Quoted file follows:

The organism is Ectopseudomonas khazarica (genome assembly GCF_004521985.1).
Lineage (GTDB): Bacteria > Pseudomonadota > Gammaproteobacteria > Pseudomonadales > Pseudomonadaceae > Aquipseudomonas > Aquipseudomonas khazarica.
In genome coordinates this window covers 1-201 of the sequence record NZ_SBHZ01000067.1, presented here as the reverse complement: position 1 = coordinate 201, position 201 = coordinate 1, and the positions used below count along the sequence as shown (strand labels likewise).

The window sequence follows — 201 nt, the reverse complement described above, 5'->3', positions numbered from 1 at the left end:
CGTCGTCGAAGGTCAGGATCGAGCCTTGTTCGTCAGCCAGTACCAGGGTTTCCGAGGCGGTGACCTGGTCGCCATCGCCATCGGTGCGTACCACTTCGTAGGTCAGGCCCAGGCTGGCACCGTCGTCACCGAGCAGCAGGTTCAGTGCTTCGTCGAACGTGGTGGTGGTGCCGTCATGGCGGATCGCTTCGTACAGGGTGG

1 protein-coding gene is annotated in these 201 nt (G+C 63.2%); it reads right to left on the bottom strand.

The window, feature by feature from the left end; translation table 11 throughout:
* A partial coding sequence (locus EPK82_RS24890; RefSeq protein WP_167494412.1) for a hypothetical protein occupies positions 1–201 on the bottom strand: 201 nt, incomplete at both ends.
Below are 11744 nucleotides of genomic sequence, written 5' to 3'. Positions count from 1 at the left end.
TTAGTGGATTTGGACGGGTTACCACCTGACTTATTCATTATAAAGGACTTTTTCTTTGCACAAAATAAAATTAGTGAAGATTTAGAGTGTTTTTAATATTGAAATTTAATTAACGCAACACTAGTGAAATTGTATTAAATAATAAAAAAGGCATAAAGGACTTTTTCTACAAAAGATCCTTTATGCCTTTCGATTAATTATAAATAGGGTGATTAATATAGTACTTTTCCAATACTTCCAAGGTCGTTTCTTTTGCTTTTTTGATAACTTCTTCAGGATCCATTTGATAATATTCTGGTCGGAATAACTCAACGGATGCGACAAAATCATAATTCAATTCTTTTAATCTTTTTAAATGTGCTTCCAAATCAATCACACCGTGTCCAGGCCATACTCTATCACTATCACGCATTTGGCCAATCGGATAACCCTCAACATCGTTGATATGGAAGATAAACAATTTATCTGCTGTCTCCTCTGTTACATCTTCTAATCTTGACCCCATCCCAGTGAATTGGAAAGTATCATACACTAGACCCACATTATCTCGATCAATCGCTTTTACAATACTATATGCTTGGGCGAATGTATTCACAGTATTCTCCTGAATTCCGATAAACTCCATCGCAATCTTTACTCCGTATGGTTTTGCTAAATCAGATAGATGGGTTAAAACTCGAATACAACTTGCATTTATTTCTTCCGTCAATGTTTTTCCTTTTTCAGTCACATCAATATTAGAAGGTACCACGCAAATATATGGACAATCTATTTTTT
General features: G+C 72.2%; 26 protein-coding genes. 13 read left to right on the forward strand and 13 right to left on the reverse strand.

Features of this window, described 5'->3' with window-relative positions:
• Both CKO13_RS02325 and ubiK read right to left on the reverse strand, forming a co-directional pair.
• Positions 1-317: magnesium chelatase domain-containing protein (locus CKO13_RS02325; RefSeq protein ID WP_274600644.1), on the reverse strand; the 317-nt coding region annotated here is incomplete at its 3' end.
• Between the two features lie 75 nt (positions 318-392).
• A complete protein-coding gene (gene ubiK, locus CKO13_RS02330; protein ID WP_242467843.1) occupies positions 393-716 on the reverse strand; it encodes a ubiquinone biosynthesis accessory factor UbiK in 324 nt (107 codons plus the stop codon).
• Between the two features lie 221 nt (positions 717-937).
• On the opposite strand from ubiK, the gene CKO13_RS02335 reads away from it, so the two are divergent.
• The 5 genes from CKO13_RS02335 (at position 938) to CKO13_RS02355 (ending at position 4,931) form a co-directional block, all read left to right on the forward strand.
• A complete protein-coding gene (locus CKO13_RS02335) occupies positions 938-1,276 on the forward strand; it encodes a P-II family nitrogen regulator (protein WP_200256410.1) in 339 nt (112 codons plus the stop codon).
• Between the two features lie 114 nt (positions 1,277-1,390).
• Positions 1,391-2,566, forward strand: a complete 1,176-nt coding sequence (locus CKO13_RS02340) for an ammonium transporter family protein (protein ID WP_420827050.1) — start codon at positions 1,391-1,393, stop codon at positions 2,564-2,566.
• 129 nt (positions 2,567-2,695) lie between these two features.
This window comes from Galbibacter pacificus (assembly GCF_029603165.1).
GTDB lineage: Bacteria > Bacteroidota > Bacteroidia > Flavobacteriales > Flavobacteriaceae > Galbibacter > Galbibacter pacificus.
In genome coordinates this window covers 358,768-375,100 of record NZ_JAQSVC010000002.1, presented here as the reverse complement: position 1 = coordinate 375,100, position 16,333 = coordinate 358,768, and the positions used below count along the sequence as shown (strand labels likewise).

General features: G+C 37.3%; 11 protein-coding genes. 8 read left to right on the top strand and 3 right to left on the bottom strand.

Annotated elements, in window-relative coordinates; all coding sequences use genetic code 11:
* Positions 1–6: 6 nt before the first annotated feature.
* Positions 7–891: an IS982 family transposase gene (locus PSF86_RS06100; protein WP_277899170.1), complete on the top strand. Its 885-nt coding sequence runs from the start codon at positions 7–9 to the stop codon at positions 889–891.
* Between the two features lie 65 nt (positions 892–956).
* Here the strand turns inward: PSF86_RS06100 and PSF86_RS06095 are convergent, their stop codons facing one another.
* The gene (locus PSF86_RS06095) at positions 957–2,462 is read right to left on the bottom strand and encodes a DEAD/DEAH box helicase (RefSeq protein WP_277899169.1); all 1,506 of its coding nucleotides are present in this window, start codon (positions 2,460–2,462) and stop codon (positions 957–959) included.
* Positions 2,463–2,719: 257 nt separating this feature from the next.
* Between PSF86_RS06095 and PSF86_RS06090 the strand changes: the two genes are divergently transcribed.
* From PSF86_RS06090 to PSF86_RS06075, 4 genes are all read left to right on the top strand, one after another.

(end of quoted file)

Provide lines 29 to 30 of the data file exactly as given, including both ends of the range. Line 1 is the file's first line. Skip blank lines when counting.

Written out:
* Positions 1–6: 6 nt before the first annotated feature.
* Positions 7–891: an IS982 family transposase gene (locus PSF86_RS06100; protein WP_277899170.1), complete on the top strand. Its 885-nt coding sequence runs from the start codon at positions 7–9 to the stop codon at positions 889–891.